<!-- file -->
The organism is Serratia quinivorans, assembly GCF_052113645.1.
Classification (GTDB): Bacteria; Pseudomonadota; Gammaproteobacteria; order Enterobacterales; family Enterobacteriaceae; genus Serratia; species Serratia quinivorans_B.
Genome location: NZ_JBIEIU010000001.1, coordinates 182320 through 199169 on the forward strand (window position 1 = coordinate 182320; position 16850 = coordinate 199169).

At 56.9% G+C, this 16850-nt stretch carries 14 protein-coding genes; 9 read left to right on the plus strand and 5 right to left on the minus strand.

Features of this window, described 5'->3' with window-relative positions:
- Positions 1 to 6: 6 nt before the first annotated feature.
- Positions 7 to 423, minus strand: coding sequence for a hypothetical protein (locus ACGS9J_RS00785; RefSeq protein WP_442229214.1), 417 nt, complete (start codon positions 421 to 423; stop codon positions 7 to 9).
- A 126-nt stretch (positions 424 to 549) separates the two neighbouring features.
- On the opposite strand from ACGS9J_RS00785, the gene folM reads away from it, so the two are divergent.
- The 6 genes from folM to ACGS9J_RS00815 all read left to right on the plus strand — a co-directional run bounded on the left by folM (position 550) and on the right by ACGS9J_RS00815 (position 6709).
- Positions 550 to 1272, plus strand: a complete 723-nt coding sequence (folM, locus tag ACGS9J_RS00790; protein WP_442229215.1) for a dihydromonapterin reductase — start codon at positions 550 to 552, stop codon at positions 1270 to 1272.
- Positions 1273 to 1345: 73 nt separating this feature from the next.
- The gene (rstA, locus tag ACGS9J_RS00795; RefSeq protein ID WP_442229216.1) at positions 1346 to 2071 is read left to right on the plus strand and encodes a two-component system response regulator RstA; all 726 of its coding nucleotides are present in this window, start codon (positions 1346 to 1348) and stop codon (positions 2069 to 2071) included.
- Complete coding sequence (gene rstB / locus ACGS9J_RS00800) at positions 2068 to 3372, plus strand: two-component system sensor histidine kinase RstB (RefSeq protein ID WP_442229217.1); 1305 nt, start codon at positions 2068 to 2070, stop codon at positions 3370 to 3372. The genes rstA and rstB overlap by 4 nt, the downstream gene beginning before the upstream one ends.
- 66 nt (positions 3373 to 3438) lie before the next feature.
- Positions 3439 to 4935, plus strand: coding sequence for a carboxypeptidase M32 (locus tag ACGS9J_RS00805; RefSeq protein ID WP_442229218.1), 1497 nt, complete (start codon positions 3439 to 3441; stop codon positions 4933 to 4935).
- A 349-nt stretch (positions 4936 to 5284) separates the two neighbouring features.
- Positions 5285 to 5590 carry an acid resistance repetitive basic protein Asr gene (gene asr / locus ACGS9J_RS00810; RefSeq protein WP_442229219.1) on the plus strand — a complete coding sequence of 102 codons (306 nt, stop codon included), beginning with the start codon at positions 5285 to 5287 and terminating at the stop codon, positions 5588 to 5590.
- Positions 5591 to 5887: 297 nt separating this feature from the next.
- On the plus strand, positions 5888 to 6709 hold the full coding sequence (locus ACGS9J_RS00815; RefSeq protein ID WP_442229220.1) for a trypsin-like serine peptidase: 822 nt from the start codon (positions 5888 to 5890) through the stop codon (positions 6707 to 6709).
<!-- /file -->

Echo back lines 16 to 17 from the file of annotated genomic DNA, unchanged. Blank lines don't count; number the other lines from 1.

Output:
- Positions 3439 to 4935, plus strand: coding sequence for a carboxypeptidase M32 (locus tag ACGS9J_RS00805; RefSeq protein ID WP_442229218.1), 1497 nt, complete (start codon positions 3439 to 3441; stop codon positions 4933 to 4935).
- A 349-nt stretch (positions 4936 to 5284) separates the two neighbouring features.